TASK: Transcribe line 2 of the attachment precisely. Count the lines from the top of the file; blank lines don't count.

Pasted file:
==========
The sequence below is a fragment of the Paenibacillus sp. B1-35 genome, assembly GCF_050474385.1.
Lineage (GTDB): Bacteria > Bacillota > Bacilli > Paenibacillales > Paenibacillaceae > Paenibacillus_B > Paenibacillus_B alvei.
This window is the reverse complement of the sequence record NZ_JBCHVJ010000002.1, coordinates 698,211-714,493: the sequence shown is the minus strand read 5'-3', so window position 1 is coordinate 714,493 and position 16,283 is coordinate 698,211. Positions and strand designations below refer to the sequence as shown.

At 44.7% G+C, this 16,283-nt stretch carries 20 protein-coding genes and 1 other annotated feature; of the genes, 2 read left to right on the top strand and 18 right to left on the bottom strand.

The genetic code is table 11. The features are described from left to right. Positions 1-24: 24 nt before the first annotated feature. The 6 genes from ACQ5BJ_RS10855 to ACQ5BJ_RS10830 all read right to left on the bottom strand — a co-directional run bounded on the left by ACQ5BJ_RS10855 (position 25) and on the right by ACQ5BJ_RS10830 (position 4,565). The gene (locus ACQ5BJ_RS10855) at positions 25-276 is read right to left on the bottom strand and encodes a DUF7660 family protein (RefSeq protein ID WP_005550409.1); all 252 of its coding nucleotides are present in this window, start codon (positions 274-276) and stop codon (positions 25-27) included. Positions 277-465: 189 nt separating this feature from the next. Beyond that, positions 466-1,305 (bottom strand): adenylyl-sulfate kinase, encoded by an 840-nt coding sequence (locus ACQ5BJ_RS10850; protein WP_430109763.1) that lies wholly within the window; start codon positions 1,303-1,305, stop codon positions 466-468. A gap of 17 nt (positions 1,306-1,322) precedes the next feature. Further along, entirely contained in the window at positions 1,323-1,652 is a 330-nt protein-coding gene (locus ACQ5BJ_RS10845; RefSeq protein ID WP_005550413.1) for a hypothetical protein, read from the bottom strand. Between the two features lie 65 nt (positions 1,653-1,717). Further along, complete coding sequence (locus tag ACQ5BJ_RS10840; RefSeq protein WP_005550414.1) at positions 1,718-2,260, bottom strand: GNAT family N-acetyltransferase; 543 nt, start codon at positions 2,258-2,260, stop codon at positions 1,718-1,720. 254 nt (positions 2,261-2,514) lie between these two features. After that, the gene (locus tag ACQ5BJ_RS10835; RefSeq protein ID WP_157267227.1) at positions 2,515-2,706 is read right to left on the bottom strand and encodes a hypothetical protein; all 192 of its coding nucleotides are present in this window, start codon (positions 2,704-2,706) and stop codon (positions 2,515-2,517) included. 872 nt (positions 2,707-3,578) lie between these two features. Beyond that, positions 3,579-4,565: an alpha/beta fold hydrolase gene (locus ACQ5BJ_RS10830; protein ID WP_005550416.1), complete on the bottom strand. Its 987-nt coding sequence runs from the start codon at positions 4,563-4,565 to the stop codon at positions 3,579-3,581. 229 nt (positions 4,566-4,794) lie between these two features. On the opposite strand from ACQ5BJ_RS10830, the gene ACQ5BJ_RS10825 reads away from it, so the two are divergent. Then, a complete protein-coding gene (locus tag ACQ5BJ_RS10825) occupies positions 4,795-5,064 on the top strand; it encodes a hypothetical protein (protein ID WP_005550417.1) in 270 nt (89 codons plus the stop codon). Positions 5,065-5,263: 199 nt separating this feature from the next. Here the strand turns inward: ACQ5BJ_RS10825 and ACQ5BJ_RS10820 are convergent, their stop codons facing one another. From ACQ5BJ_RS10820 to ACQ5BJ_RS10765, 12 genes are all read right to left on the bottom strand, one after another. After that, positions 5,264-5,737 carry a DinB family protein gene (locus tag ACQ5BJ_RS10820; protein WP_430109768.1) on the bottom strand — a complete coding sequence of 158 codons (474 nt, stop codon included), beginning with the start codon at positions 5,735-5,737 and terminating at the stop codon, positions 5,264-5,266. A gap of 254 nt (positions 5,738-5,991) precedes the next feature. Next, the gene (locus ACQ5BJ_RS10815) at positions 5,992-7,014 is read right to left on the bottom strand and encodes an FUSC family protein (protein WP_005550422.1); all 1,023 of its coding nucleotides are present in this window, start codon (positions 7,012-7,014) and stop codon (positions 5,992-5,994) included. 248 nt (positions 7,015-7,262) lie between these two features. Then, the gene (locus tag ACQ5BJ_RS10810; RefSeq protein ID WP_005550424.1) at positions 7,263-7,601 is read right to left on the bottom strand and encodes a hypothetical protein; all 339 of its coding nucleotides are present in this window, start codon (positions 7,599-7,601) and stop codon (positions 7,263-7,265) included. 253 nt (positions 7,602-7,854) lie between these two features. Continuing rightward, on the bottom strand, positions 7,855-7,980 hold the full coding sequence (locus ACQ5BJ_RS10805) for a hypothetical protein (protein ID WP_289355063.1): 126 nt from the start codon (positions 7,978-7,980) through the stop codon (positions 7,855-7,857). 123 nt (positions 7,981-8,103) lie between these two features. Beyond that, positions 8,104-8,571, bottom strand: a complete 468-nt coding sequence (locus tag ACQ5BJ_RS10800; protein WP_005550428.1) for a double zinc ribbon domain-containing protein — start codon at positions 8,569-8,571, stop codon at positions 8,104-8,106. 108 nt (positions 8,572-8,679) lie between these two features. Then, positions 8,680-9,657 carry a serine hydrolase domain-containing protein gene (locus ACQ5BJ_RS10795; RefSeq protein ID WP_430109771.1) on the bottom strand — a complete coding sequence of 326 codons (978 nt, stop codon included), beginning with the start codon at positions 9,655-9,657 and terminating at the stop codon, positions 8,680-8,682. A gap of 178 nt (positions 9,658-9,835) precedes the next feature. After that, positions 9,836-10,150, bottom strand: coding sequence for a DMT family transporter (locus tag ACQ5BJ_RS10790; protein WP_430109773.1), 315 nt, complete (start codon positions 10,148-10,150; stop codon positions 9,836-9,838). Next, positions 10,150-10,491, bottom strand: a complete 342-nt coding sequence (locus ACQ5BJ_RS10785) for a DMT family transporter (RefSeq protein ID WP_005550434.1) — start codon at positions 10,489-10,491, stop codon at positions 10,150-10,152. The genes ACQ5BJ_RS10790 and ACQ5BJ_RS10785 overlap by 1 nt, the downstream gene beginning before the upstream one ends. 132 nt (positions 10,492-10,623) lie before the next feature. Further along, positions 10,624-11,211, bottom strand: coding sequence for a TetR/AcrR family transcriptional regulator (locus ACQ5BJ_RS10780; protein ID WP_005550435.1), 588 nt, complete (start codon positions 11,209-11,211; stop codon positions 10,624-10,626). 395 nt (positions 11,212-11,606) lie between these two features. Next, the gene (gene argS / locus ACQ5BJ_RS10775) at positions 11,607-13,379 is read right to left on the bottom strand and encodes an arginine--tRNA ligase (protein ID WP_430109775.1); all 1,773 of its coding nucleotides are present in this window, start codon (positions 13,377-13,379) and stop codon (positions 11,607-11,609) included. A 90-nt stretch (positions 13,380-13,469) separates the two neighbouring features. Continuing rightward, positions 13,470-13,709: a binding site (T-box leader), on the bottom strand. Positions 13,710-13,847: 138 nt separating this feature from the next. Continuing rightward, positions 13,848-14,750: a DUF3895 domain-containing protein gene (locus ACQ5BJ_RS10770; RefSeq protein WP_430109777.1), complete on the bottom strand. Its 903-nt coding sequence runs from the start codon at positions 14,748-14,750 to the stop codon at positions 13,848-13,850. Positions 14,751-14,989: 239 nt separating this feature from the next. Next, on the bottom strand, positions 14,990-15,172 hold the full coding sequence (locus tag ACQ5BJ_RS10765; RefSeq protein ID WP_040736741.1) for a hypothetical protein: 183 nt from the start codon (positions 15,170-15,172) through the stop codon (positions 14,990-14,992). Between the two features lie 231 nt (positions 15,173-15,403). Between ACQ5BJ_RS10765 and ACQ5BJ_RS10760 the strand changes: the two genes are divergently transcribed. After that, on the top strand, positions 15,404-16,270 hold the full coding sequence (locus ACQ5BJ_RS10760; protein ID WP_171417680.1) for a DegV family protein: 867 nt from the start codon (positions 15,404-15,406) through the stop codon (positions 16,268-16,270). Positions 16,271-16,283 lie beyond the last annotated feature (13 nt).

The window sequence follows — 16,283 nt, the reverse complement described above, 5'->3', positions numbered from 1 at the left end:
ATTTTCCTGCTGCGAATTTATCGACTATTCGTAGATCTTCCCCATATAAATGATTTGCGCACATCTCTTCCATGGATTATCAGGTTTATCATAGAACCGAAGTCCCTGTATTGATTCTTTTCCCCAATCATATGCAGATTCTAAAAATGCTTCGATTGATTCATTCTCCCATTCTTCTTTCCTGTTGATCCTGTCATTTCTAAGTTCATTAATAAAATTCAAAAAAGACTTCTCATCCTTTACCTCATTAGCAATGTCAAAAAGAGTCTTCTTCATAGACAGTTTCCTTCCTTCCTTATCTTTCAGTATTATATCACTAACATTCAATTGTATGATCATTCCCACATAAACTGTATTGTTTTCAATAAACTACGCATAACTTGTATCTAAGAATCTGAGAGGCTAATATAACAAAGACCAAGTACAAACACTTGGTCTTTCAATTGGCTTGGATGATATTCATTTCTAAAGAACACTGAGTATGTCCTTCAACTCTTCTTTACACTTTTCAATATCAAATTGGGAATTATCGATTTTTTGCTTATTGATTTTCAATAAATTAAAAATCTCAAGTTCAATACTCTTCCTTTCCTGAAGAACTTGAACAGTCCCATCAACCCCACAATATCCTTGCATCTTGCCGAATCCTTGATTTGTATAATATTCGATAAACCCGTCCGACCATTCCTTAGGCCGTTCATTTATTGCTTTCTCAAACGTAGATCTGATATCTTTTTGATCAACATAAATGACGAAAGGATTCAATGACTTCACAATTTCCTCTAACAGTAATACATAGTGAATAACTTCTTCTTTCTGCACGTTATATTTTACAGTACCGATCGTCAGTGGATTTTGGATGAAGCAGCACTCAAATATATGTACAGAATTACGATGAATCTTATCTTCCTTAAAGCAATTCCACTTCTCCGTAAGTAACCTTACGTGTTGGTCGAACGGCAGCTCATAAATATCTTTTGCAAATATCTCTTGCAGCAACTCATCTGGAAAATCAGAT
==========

Lineage (GTDB): Bacteria > Bacillota > Bacilli > Paenibacillales > Paenibacillaceae > Paenibacillus_B > Paenibacillus_B alvei.